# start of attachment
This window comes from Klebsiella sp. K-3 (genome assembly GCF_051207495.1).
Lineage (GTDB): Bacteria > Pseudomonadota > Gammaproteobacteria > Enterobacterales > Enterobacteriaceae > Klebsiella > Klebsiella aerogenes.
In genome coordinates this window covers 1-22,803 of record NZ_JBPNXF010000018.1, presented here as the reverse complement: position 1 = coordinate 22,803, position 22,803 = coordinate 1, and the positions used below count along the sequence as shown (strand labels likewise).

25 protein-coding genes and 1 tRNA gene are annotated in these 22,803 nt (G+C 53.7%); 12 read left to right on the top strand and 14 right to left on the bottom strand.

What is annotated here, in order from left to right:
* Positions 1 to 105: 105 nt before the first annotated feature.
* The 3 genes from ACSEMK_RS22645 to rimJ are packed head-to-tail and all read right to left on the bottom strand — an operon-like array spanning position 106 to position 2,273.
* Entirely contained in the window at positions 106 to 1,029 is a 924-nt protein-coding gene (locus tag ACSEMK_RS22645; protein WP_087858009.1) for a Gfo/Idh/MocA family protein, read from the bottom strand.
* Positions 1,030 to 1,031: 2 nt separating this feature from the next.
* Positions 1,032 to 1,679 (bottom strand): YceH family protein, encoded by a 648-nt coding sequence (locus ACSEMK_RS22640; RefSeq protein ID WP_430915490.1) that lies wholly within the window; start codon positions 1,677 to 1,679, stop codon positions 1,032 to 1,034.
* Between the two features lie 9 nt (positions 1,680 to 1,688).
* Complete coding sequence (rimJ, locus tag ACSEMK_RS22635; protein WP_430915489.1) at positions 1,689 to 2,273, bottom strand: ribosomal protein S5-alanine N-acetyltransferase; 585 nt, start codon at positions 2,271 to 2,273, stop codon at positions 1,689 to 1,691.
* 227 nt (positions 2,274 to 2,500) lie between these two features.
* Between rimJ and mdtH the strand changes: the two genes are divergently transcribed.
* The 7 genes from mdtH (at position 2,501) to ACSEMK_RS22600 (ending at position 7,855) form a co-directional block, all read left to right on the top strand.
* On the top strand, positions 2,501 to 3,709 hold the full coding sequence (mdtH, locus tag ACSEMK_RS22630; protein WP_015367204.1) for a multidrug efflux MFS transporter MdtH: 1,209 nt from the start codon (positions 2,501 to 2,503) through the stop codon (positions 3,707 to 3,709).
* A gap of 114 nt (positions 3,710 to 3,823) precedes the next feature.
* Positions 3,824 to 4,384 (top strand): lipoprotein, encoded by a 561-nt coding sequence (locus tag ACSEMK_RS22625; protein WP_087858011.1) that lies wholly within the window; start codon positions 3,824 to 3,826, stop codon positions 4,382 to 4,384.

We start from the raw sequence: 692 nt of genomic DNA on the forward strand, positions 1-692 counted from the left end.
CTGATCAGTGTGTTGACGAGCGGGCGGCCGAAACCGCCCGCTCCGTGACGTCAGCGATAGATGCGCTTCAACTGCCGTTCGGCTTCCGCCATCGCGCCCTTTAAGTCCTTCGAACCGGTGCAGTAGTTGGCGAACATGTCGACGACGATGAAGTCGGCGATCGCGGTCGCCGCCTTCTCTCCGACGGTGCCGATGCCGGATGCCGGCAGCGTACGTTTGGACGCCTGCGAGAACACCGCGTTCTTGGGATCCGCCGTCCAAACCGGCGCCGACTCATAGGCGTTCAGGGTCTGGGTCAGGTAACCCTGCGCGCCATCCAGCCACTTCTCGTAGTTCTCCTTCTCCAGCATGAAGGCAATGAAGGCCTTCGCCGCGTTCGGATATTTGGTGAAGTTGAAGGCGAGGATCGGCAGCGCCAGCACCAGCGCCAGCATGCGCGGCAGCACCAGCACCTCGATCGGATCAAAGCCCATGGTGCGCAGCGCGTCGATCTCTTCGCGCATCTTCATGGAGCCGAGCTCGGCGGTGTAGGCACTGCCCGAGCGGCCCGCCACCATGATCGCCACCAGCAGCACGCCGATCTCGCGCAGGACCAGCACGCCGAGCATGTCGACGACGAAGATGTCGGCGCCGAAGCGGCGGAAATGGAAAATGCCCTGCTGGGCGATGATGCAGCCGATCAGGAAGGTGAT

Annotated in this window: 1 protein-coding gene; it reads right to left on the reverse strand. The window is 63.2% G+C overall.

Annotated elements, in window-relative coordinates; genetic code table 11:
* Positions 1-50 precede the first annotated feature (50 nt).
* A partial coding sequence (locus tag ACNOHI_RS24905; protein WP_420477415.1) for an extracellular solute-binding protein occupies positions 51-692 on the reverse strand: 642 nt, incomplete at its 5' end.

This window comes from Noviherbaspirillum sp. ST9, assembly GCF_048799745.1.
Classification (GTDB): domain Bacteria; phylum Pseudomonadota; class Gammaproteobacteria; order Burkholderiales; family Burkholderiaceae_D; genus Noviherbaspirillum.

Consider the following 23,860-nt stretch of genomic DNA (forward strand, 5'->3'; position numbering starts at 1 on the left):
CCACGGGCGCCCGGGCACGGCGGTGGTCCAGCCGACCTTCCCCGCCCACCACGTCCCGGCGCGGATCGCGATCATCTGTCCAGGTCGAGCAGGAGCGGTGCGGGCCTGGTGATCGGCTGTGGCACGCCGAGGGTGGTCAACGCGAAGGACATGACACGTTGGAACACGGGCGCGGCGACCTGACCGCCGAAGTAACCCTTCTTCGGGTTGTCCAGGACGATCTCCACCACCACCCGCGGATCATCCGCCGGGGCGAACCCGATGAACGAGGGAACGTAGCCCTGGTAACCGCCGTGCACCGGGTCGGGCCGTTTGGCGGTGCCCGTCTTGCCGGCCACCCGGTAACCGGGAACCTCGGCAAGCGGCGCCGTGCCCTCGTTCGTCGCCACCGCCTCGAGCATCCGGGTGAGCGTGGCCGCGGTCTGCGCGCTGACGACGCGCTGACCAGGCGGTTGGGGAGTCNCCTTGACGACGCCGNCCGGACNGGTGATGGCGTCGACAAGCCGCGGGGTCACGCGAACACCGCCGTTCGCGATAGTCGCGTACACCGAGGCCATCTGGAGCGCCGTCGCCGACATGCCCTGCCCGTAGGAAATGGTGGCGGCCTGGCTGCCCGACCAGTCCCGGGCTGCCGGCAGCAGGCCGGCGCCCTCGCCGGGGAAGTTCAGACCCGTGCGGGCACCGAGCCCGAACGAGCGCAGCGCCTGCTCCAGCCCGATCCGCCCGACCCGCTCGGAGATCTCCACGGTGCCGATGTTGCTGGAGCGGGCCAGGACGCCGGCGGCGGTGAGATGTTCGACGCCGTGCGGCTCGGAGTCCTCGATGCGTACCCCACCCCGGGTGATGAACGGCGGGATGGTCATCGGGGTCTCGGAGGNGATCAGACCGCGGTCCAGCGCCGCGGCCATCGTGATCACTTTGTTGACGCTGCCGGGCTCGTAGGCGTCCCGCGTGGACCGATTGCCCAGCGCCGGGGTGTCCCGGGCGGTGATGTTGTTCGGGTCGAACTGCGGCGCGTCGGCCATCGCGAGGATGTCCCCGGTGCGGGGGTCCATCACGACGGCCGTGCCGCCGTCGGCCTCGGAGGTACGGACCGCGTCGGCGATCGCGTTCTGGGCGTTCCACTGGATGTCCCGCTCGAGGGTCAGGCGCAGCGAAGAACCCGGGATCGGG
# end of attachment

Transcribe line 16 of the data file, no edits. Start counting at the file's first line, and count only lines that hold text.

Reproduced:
* On the top strand, positions 2,501 to 3,709 hold the full coding sequence (mdtH, locus tag ACSEMK_RS22630; protein WP_015367204.1) for a multidrug efflux MFS transporter MdtH: 1,209 nt from the start codon (positions 2,501 to 2,503) through the stop codon (positions 3,707 to 3,709).